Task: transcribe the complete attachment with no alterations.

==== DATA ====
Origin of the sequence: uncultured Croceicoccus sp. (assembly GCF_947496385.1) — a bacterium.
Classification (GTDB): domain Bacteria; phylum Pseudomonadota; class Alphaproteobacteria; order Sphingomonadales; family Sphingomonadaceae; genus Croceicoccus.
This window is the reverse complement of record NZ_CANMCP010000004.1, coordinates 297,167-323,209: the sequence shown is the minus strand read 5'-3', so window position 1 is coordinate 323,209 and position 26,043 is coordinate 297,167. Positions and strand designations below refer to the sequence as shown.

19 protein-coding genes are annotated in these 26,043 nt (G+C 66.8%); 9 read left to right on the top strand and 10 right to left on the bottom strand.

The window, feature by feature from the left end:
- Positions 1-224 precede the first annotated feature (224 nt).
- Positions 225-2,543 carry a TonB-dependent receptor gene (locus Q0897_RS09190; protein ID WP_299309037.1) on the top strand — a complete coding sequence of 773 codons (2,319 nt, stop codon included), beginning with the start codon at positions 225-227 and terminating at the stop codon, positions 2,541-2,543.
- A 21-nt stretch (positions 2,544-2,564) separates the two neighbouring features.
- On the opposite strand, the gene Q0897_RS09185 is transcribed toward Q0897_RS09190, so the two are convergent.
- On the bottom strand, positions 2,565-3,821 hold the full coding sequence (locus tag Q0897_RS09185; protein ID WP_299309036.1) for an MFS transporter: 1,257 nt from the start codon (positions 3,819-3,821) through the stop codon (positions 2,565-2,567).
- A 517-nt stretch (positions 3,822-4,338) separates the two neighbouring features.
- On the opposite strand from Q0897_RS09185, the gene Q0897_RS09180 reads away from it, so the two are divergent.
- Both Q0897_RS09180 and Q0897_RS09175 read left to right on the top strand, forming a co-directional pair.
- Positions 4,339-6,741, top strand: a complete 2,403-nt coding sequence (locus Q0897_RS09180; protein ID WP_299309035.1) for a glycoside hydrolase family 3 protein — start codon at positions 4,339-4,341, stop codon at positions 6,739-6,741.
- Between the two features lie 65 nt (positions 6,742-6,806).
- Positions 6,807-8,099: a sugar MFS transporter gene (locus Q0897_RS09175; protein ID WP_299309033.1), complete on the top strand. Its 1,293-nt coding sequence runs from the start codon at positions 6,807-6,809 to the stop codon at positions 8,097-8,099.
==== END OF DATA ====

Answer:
Origin of the sequence: uncultured Croceicoccus sp. (assembly GCF_947496385.1) — a bacterium.
Classification (GTDB): domain Bacteria; phylum Pseudomonadota; class Alphaproteobacteria; order Sphingomonadales; family Sphingomonadaceae; genus Croceicoccus.
This window is the reverse complement of record NZ_CANMCP010000004.1, coordinates 297,167-323,209: the sequence shown is the minus strand read 5'-3', so window position 1 is coordinate 323,209 and position 26,043 is coordinate 297,167. Positions and strand designations below refer to the sequence as shown.

19 protein-coding genes are annotated in these 26,043 nt (G+C 66.8%); 9 read left to right on the top strand and 10 right to left on the bottom strand.

The window, feature by feature from the left end:
- Positions 1-224 precede the first annotated feature (224 nt).
- Positions 225-2,543 carry a TonB-dependent receptor gene (locus Q0897_RS09190; protein ID WP_299309037.1) on the top strand — a complete coding sequence of 773 codons (2,319 nt, stop codon included), beginning with the start codon at positions 225-227 and terminating at the stop codon, positions 2,541-2,543.
- A 21-nt stretch (positions 2,544-2,564) separates the two neighbouring features.
- On the opposite strand, the gene Q0897_RS09185 is transcribed toward Q0897_RS09190, so the two are convergent.
- On the bottom strand, positions 2,565-3,821 hold the full coding sequence (locus tag Q0897_RS09185; protein ID WP_299309036.1) for an MFS transporter: 1,257 nt from the start codon (positions 3,819-3,821) through the stop codon (positions 2,565-2,567).
- A 517-nt stretch (positions 3,822-4,338) separates the two neighbouring features.
- On the opposite strand from Q0897_RS09185, the gene Q0897_RS09180 reads away from it, so the two are divergent.
- Both Q0897_RS09180 and Q0897_RS09175 read left to right on the top strand, forming a co-directional pair.
- Positions 4,339-6,741, top strand: a complete 2,403-nt coding sequence (locus Q0897_RS09180; protein ID WP_299309035.1) for a glycoside hydrolase family 3 protein — start codon at positions 4,339-4,341, stop codon at positions 6,739-6,741.
- Between the two features lie 65 nt (positions 6,742-6,806).
- Positions 6,807-8,099: a sugar MFS transporter gene (locus Q0897_RS09175; protein ID WP_299309033.1), complete on the top strand. Its 1,293-nt coding sequence runs from the start codon at positions 6,807-6,809 to the stop codon at positions 8,097-8,099.